Local people – the Uros included – still view the lake as sacred, and although the Bolivian government has revealed plans to bring to the surface a 1,500-year-old submerged temple the size of two football pitches, those living in the area oppose any violation of the holy waters. Yet the lake faces a more existential threat. Climate change and population pressure mean that Titicaca is shrinking, said to be by a couple of centimetres every week; authorities have said that water levels are at their lowest in more than 60 years.
As for the Uros, having survived the all-conquering Incas, they now face a modern challenge to their way of life: Tourism. Ferries arrive almost unceasingly during my brief visit. One young woman selling beautiful textile-art and hand-crafted ornaments tells me that income from visitors has meant that life is no longer just a struggle for survival, but it's difficult to tell what the long-term effects will be.
From Uros, I continue toward Amantaní, a small island of about nine square kilometres, whose few hundred families are responding to tourism in their own way. Waiting for my fellow passengers and me at the modest harbour – little more than a wooden dock and a couple of poles to tie the boats to – are several women wearing long, bright-red skirts along with white shirts embroidered with intricate, colourful patterns. Each visitor is welcomed by a different lady, in whose family home they will stay for the evening for a small price.
For the rest of the afternoon, which is cool but sunny, I wander the stone paths that vein the island's undulating green landscape. Apart from a few shops selling essentials, I find it to be a well-preserved fragment of traditional life. From the simple stone temple at Amantaní's highest point, I'm gifted a glorious view across the lake to the mainland in the distance.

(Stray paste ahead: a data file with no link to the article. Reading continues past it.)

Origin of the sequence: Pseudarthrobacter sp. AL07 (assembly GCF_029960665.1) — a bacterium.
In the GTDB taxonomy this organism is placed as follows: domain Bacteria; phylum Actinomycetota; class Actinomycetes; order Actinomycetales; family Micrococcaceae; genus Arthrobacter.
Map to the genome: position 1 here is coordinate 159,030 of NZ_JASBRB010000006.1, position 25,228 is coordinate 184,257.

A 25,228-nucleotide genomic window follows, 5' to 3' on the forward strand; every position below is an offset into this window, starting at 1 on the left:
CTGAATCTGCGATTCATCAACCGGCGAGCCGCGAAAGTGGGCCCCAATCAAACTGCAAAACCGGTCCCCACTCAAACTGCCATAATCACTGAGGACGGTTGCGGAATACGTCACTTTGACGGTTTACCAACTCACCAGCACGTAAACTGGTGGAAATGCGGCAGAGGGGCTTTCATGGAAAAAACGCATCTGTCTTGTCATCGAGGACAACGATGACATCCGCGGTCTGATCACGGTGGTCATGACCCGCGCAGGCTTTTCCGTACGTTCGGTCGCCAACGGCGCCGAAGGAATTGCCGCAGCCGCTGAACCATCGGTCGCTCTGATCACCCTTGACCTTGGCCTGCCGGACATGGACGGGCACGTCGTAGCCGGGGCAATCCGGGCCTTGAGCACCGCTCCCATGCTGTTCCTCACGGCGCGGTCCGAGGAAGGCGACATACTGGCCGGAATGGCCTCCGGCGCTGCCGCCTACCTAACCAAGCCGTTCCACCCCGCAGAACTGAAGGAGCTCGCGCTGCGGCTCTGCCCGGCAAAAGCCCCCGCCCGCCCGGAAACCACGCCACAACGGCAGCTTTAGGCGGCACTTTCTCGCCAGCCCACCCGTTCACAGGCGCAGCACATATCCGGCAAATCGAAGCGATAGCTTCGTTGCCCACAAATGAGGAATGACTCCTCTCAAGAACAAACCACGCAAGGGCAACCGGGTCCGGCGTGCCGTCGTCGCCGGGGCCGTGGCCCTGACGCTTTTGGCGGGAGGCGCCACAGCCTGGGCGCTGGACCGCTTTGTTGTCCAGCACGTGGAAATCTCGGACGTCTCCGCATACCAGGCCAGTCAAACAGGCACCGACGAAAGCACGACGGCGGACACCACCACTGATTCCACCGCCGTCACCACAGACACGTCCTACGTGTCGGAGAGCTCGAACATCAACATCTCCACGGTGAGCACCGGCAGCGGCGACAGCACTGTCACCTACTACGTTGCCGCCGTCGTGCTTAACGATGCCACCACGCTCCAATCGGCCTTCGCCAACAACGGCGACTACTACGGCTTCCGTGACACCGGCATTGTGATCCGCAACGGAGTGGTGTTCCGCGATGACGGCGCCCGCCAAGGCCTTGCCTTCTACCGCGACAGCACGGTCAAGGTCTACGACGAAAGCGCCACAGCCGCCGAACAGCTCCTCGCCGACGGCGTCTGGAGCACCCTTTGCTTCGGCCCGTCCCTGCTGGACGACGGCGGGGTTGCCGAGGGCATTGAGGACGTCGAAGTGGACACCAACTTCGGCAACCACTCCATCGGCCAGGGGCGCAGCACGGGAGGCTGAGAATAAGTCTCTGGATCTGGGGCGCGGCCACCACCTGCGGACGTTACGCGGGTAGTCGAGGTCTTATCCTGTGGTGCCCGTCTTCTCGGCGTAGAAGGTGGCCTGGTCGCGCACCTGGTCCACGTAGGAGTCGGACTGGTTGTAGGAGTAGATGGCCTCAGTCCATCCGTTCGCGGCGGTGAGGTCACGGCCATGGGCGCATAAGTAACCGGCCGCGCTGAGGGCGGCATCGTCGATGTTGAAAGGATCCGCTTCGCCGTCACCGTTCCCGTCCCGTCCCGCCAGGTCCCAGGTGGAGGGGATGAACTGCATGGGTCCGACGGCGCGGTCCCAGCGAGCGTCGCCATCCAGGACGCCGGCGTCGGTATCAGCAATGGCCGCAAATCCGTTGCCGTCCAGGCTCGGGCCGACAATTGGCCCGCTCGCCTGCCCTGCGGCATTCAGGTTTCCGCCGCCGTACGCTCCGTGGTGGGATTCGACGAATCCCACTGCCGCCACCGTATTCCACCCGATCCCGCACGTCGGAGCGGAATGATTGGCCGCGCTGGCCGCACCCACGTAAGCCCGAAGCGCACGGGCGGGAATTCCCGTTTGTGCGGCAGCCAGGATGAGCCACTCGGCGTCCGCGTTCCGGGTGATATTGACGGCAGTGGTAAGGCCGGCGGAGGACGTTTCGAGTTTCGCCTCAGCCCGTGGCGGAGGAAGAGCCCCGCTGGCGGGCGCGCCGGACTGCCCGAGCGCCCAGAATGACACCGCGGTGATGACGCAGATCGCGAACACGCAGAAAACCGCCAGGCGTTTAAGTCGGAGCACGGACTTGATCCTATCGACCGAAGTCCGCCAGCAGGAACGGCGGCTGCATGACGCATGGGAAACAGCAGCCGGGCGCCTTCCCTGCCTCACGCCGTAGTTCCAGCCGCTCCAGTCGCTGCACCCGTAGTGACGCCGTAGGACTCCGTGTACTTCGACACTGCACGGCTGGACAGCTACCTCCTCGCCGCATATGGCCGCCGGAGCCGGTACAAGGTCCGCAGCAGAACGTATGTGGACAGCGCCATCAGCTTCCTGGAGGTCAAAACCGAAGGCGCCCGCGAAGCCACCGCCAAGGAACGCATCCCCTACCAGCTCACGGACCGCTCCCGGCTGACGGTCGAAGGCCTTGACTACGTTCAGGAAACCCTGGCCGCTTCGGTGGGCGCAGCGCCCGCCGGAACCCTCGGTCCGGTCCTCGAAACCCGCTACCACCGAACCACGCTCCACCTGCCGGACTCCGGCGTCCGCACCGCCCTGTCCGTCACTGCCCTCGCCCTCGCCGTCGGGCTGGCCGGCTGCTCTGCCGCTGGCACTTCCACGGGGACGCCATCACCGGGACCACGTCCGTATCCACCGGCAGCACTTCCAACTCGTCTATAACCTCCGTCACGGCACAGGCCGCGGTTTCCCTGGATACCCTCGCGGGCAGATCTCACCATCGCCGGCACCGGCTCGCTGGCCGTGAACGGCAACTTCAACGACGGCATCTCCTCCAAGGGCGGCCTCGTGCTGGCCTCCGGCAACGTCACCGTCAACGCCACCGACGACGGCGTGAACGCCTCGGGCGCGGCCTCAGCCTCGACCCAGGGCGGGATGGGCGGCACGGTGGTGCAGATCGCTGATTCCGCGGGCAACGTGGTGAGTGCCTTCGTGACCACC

I also see that dark clouds are rolling in and beat a retreat back to my homestay before nightfall. Dinner is a basic but tasty quinoa soup with vegetables, eaten in a dirt-floor kitchen. The family is poor and their house beyond rustic, yet they are warm in spite of the difficulty in communicating. Spanish is a foreign language both to me and the islanders, who mainly speak Quechua.
In the morning, I board a rickety motorboat steered by a smiley old man over choppy waters back to Puno, from where I then take a bus across the border. The main town on the Bolivian side of Titicaca is Copacabana, a pleasant bohemian spot with plenty of live music and restaurants. It's not authentically Bolivian, and after a day, I'm desperate to revisit the magic of the lake.
Not far from Copacabana is Isla del Sol, considered the home of the Inca sun god Inti. Beyond the two small towns on the north and south sides of the island, it's largely undeveloped, with just a few huts studding the rolling green fields, fringed by tall trees and dotted by the odd wayward llama.
After following the 200 Inca steps to what's believed to be a fountain of youth, I stumble upon a solitary house atop a hill. It turns out to be a kind of makeshift restaurant, and I'm welcomed by the kindly matron to one of only two tables amidst the sprawling garden. I dine on grilled fish – caught only that morning, assures the woman – and watch the sun set over nearby Isla de la Luna, home of the goddess Mama Quila.
As the water turns to gold, then pink, and the mountains darken to purple shadows around Lake Titicaca, I feel I've found true luxury. I can see why the locals call it sacred.